Stress in Humanitarian Workers: Case of the UNHCR Office in Senegal

Stress in Humanitarian Workers: Case of the UNHCR Office in Senegal

Thu, 06/08/2017 - 17:09
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S A Dia, A S Mohamed, M C Gaye Fall, M Ndiaye


In emerging countries, the consequences of stress remain undervalued. Stress in workplace is increasingly recognized as one of the most serious occupational health hazards reducing workers’ satisfaction and productivity, as well as increasing absenteeism and turnover.1-3 At the beginning, a heavy workload, a lack of recognition of the work done and communication difficulties.4 There is also the need to deal with situations where people feel disarmed (suffering of beneficiaries, war) or, on the contrary, situations of waiting without the possibility of acting for security reasons.5 The aim of our study was to assess the prevalence of stress among the UN Refuges Agency (UNHCR) and its local partner (OFADEC) staff in Dakar, Senegal, and to determine the main stress factors.



            We conducted a descriptive cross-sectional study from May 30 to December 30, 2012. Sixty individuals were selected through random sampling. Using a self-administered questionnaire, we recorded the sociodemographic characteristics, the lifestyle, the working conditions, the career plan and the proposals for improvement, the assessment of the stress and the relational problems. Data was entered and processed by Epi-Info 3.5.4 and Microsoft Excel software.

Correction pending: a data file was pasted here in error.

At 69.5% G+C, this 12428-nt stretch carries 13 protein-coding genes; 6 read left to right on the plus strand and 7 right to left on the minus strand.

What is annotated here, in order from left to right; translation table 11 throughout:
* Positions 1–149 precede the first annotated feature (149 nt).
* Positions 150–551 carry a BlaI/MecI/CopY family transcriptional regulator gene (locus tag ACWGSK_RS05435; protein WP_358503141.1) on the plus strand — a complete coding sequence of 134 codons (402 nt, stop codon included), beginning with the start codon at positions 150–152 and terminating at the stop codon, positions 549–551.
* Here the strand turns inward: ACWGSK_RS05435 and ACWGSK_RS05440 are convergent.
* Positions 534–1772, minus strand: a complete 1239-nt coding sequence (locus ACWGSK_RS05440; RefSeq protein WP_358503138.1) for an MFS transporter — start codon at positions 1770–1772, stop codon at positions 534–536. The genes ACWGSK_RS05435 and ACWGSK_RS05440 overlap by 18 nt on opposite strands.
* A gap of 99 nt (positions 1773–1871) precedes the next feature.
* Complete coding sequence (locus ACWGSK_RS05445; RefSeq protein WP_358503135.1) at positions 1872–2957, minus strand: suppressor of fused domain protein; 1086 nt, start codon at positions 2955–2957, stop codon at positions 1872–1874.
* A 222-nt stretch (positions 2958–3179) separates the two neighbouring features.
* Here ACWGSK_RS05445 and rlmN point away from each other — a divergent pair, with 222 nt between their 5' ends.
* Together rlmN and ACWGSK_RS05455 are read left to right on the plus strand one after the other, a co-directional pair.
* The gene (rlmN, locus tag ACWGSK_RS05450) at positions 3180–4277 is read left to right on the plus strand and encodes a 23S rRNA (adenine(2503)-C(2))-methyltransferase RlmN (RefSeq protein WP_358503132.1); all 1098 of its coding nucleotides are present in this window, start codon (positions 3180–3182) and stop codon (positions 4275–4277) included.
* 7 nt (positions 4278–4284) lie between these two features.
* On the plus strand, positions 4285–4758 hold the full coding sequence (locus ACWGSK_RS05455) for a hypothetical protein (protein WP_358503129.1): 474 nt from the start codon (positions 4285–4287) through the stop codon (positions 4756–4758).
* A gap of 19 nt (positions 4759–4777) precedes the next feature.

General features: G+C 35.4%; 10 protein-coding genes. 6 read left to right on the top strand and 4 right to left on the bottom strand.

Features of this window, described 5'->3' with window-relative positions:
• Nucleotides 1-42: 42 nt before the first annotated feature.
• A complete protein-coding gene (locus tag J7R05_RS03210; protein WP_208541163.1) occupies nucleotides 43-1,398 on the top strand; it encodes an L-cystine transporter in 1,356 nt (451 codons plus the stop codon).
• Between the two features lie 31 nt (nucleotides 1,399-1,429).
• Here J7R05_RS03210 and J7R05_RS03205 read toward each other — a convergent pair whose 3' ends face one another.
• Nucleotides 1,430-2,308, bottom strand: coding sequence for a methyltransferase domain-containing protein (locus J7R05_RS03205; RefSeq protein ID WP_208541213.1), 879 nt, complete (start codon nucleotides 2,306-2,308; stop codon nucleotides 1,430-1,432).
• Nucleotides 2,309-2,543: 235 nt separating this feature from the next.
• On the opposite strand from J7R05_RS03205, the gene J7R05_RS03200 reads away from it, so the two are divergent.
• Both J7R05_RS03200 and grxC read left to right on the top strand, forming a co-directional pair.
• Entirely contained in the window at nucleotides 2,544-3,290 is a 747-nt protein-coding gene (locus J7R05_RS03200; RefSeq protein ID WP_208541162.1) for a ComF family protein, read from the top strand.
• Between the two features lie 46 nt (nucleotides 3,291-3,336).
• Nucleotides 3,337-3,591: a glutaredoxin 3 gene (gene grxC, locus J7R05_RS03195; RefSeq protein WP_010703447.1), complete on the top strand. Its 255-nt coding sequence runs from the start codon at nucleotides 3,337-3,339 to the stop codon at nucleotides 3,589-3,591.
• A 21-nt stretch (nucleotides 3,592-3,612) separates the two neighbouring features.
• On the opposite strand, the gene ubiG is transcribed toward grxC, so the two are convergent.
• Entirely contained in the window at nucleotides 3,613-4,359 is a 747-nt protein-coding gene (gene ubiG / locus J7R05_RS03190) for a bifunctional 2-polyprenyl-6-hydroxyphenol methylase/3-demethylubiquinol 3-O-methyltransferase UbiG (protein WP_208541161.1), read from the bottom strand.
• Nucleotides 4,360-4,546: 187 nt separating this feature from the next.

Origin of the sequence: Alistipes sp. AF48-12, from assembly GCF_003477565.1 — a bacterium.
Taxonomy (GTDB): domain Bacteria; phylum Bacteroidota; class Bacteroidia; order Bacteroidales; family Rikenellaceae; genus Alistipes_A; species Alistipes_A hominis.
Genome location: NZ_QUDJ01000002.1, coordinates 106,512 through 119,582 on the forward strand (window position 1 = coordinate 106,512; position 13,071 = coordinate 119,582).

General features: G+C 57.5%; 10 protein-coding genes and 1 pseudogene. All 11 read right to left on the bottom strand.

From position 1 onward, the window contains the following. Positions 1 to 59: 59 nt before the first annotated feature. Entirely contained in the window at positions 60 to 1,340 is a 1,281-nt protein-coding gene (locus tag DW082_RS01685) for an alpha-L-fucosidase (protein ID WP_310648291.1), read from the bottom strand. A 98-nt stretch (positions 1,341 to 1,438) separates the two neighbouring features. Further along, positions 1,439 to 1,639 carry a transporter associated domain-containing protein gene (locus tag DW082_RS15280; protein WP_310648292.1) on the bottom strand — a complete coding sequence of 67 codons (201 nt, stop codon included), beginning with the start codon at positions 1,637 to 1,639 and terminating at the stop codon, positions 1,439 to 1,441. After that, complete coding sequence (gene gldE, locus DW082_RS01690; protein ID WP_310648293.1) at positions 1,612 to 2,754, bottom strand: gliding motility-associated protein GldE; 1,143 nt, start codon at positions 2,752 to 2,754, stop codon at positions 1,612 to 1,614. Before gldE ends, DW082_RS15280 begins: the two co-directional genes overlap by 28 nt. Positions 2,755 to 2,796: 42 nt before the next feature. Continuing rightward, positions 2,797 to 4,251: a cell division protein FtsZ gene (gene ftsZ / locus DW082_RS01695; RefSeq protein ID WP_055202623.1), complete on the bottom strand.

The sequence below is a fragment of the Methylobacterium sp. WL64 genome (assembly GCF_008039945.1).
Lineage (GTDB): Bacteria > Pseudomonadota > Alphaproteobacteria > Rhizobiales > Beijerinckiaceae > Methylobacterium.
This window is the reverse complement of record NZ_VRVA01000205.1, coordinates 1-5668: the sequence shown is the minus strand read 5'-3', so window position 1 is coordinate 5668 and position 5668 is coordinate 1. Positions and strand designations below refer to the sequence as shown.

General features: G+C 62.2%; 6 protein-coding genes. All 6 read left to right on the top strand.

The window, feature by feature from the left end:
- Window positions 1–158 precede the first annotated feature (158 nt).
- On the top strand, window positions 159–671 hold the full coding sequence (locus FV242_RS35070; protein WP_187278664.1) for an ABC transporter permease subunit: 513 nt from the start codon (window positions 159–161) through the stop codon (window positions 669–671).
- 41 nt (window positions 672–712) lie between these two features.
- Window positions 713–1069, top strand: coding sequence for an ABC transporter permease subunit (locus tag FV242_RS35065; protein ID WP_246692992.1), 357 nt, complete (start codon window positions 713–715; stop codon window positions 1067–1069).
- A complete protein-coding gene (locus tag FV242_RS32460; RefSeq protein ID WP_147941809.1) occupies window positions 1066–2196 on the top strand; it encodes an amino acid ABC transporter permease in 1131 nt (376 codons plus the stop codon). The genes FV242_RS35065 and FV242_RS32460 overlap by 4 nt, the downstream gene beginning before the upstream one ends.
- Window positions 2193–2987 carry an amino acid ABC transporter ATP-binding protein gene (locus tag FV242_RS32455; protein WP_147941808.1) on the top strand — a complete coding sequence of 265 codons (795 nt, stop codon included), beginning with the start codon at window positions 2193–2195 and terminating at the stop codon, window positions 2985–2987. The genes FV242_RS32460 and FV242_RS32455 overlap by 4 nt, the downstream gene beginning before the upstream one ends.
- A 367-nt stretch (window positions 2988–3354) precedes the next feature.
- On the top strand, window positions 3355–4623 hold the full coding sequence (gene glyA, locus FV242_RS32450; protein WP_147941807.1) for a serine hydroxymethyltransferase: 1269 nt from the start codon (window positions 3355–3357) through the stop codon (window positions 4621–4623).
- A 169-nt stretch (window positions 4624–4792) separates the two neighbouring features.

Fifty-two employees participated in the study: 30 from OFADEC and 22 from UNHCR with a male predominance (sex ratio = 1.73). It was a young population, between 20 and 39 years in 53.84% of the cases (table 1), smoking in 11.53% of the cases and having sleep disorders in 15.38% of the cases. Two-thirds of respondents had a fixed-term contract (78.8%). The prevalence of stress was estimated to be 40.38% (n = 21) predominantly within the male population (sex ratio = 2). Almost all Stressed people (92.9%) worked as a team and 66.7% had been working continuously during the last 12 months. The majority (42.9%, n = 25) felt exhausted, worried (23.8%, n = 12), ill-being (19%, n = 10) and had gone through other several feelings in 14.3% N = 7) of the cases. Two-thirds (71.4%, n = 37) of stressed individuals took an aggressive approach to stress and slightly more than half (56.7%, n = 29) reported being verbally abused.



            The prevalence of stress was higher compared to certain series reported in the literature.6,7 The type of contract in organizations and NGOs (renewable one-year contract) creates a job insecurity especially at the end of the contract and therefore a source of stress among its employees. The average age of 39 in our series, shows the youthfulness of our study population. The stressed people of our series encountered not only multiple relational problems with refugees, but also with colleagues and hierarchy. Effective management of stress at work requires organizational arrangements that are conducive to the physical and mental health of workers.



The authors declare no competing interest.



1. CDC. NIOSH. Exposure to Stress: Occupational Hazards in Hospitals. Department of Health and Human Services centers for Disease Control and Prevention National Institute. DHHS (NIOSH) Publication No. 2008–136.